Getting Help Paying Your Mortgage When Things Go Wrong

Ben Allen

Paying a mortgage can become difficult, especially for single parents. It takes a huge bite out of your income, maybe even swallowing a couple paychecks entirely every month. It’s stressful, but when everything is going smoothly, it’s something you can handle alongside your other expenses. However, when something goes wrong, making your mortgage can become nearly impossible.

Luckily, you have options when things do go wrong. Whether you lose your job, your mortgage is just too high, or extra expenses wipe out your finances, here are some ways to make sure you don’t ruin yourself financially.

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Help Paying Mortgage When Unemployed

A common fear among Americans is becoming unemployed. All of your financial planning depends on being able to work, and having the rug pulled out from under you can feel like the end of the world.

But worry not, whether you lost your job because you were fired or laid off, you do have options. Even if it’s been several months since you lost your job and you are still unemployed, you still have options.

First, take a hard look at your finances. Hopefully you’ve saved up enough emergency income to have a few months of mortgage payments covered, as this can give you extra time to find a new job. Figure out how long you can survive on your savings before you will be in serious trouble.

If this isn’t the case though, it’s time to look at more permanent solutions. If you start to fall behind on your mortgage payments or foresee that you will, reach out to your lender. It is possible to get a loan modified to better fit your needs. This can include lowering your monthly payments, decreasing your interest, or increasing the length of the loan. These adjustments can give you the flexibility you need until you get back on your feet.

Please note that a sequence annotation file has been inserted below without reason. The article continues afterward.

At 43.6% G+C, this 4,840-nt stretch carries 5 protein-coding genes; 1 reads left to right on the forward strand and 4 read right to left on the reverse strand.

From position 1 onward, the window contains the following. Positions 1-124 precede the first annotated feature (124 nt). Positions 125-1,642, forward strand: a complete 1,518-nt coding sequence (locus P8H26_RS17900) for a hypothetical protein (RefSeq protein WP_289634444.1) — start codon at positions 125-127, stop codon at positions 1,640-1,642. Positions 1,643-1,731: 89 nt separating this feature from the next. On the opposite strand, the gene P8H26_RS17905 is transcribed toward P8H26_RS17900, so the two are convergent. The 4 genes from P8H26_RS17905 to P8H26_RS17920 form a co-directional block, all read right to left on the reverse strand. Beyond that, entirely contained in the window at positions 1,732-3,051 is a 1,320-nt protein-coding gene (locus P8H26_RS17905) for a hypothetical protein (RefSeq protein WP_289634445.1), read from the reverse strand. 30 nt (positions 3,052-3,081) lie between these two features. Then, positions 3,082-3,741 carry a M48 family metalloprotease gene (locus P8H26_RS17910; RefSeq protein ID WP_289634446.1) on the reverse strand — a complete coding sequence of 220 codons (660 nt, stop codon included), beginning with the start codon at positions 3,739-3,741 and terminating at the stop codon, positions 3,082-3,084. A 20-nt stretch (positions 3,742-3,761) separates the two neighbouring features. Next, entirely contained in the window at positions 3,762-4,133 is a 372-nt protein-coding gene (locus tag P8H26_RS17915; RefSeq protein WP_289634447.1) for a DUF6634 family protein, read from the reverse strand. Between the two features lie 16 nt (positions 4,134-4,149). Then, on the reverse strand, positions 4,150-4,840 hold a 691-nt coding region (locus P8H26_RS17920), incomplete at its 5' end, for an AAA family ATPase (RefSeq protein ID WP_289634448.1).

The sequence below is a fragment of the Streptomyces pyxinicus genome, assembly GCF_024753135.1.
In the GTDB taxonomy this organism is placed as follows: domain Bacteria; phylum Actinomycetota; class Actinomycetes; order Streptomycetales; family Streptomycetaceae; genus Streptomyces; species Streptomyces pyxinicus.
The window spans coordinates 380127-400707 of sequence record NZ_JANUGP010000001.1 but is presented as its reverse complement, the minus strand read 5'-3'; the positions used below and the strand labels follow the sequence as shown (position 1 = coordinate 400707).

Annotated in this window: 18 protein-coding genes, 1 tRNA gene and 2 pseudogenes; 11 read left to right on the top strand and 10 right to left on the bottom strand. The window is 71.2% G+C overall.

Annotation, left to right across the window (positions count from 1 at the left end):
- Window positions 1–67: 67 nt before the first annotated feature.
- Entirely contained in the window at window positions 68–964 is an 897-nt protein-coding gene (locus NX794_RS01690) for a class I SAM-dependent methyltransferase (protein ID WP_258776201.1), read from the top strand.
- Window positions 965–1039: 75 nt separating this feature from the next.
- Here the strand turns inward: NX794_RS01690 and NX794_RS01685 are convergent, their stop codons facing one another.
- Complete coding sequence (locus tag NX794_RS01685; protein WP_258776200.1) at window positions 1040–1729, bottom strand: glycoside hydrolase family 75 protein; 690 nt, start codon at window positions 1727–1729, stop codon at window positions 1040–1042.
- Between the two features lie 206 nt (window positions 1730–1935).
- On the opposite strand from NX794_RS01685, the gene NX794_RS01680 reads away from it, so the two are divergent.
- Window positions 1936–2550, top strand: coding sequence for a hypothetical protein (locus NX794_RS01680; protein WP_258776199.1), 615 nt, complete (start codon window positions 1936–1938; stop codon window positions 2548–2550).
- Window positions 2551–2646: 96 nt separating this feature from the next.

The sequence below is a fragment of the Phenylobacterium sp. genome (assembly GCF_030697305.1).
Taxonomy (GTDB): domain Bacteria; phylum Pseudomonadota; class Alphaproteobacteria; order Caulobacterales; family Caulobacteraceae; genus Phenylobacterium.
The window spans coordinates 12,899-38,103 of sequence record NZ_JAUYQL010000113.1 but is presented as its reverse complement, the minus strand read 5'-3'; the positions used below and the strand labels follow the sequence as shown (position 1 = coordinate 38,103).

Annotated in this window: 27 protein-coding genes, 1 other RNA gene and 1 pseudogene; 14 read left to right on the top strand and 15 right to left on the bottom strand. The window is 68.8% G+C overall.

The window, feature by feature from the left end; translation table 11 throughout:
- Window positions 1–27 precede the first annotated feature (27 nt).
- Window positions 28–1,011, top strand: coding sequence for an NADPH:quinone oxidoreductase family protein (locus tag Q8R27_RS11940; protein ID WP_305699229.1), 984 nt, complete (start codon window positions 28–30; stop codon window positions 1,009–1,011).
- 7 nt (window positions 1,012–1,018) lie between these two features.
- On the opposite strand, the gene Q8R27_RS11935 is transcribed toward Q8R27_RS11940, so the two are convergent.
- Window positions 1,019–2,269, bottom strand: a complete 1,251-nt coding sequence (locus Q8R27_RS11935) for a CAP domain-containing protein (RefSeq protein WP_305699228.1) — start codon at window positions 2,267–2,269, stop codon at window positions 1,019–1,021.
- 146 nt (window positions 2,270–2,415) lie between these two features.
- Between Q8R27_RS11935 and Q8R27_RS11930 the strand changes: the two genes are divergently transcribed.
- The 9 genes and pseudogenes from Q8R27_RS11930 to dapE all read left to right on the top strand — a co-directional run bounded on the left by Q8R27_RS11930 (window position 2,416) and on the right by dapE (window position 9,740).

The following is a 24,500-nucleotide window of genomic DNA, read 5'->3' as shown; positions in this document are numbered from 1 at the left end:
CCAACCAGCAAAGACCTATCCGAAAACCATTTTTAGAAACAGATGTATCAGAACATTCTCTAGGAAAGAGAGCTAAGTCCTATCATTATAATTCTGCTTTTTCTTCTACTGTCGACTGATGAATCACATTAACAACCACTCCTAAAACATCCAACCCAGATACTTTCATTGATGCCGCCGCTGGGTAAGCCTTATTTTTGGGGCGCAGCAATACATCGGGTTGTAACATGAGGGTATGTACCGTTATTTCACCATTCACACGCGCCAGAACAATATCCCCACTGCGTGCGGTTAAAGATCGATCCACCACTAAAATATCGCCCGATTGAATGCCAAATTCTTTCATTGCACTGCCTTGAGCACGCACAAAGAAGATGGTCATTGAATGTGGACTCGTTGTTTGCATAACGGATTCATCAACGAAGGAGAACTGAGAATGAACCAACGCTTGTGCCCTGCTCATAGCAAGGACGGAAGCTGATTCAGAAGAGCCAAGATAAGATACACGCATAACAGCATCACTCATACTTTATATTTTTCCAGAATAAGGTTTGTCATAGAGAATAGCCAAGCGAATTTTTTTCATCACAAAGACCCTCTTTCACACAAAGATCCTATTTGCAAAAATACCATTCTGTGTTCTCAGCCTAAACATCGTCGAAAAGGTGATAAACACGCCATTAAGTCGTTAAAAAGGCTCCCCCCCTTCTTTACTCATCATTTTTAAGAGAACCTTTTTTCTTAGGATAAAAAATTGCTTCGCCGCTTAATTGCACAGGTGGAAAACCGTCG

A final solution if you don’t qualify for a loan modification is to look at downsizing. If your mortgage is too high, look into selling your home and getting something more affordable. This could include a smaller home, or even foregoing homeownership and renting at least temporarily.

Current Mortgage Is Too High

Maybe life has gotten a little crazy for you and you’ve ended up with a mortgage that’s just too steep for you. This could be because you got the house in a divorce that requires two incomes, you changed to a job that pays less, or your mortgage payments just rose over time. Whatever your situation, there are ways to lower your mortgage.

A good solution to this is to refinance your home. This can often get you a new loan with either a lower interest rate, a new form of loan, or even a lower principal payment every month. There are some catches though. When you refinance your loan, it often reset or increases the length of the loan, and might mean paying more in the long run.

Securing A Mortgage Grant

A mortgage grant is when the government pays off a portion of your home and you never have to repay it. There are a few different mortgage grants offered in the United States, each with their own requirements.